Loyola University Maryland

Psychology

Gina M. Magyar-Russell, Ph.D.

Gina Magyar Russell headshot

Professor of Psychology

Office: LCC 200-A & BE 220
Telephone: (410) 617-7687
E-mail: gmmagyarrussell@loyola.edu

Education

  • B.A. (Psychology & History, Phi Beta Kappa) - University of Michigan
  • M.S. (Clinical Psychology) - Bowling Green State University
  • Ph.D. (Clinical Psychology) - Bowling Green State University
  • Pre-doctoral Internship (Health Psychology Track) - University of Wisconsin Hospitals and Clinics
  • Post-doctoral Fellowship - Department of Psychiatry and Behavioral Science, Johns Hopkins School of Medicine
  • Licensed Psychologist in Maryland

Scholarly Interests

I am a licensed psychologist in Maryland and specialize in psychological and spiritual adjustment following adverse life events, with emphasis on the treatment of anxiety, mood, and spiritual problems. I have served on the Executive Committee of APA’s Division 36, The Society for the Psychology of Religion and Spirituality, and have co-authored over 40 publications on religiousness, spirituality, and health, as well as depression and anxiety, in a variety of populations. I maintain an active program of research in the areas of religious and spiritual coping, sacred moments, and spiritual struggle, and I integrate religion and spirituality into my supervision of psychotherapy. I enjoy teaching courses on the treatment of psychopathology and cognitive behavior therapy, as well as serving as a doctoral dissertation mentor and supervisor for clinicians in training.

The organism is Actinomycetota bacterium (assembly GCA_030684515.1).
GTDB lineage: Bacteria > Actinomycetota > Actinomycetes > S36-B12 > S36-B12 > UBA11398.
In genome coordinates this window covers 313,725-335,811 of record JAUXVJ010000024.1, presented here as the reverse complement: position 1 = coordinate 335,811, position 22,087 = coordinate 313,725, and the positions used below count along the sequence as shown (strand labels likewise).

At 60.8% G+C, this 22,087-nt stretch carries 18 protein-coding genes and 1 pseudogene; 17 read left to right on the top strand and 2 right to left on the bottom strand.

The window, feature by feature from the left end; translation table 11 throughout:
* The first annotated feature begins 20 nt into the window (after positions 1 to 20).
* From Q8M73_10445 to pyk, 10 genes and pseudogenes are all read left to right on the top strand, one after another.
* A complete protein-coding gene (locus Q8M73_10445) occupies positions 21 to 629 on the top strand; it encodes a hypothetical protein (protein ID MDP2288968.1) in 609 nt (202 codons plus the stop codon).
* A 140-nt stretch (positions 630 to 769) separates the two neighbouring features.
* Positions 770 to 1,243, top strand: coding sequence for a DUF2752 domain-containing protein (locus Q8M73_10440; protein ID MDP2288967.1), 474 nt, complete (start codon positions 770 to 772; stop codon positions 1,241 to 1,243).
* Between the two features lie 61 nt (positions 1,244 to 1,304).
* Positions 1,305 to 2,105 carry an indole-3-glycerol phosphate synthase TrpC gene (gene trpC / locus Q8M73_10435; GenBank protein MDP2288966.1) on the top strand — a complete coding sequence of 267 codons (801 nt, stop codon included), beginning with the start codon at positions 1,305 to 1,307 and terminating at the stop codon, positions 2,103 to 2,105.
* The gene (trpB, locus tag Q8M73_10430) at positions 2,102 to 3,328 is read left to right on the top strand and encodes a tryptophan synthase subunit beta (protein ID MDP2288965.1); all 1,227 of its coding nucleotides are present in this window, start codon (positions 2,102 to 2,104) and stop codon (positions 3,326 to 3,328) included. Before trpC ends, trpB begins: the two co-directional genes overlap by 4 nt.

Representative Publications

Magyar-Russell, G., Pargament, K. I., Grubbs, J. B., Witt, J. A., & Exline, J. J. (2022). The experience of sacred moments and mental health benefits over time. Psychology of Religion and Spirituality, 14(2), 161-169. [doi]

Magyar-Russell, G. (2020). Delivering psychological service to religious and spiritual clients. In J. Zimmerman, J. Barnett, & L. Campbell (Eds.), Bringing psychotherapy to the underserved: Challenges and strategies (pp. 145-162). Oxford University Press. [doi]

Deal, P. J., & Magyar-Russell, G. (2018). Sanctification theory: Is nontheistic sanctification nontheistic enough? Psychology of Religion and Spirituality, 10(3), 244-253. [doi]

Ochu, A. C., Davis, E. B., Magyar-Russell, G., O'Grady, K. A., & Aten, J. D. (2018). Religious coping, dispositional forgiveness, and posttraumatic outcomes in adult survivors of the Liberian Civil War. Spirituality in Clinical Practice, 5(2), 104-119. [doi]

Jangha, A. G., Magyar-Russell, G., & O'Grady, K. (2018). Power within the counselor identity development of African American women in pastoral counseling. Counseling and Values, 63(1), 76-90. [doi]

Griffith, J., & Magyar-Russell, G. (2018). Unhealthy and potentially harmful uses of religion. In J. R. Peteet, M. L. Dell, & W. L. A. Fung (Eds.), Ethical considerations at the intersection of psychiatry and religion (pp. 43-59). Oxford University Press.

Magyar-Russell, G., & Griffith, J. L. (2016). Addressing unhealthy and potentially harmful expressions of religiousness and spirituality in clinical practice. Spirituality in Clinical Practice, 3(3), 159-162. [doi]

Course Offerings

  • PC 721/821: Cognitive Behavioral Theory and Practice: Treatment Approaches and Spiritual Integration
  • PC 778: Treatment of Psychopathology
  • PC 663/664: Clinical Case Supervision III & IV
  • PY 255/354: Psychology of Religion
  • PY 622: Cognitive Behavior Therapy
  • PY 920: Clinical Placement I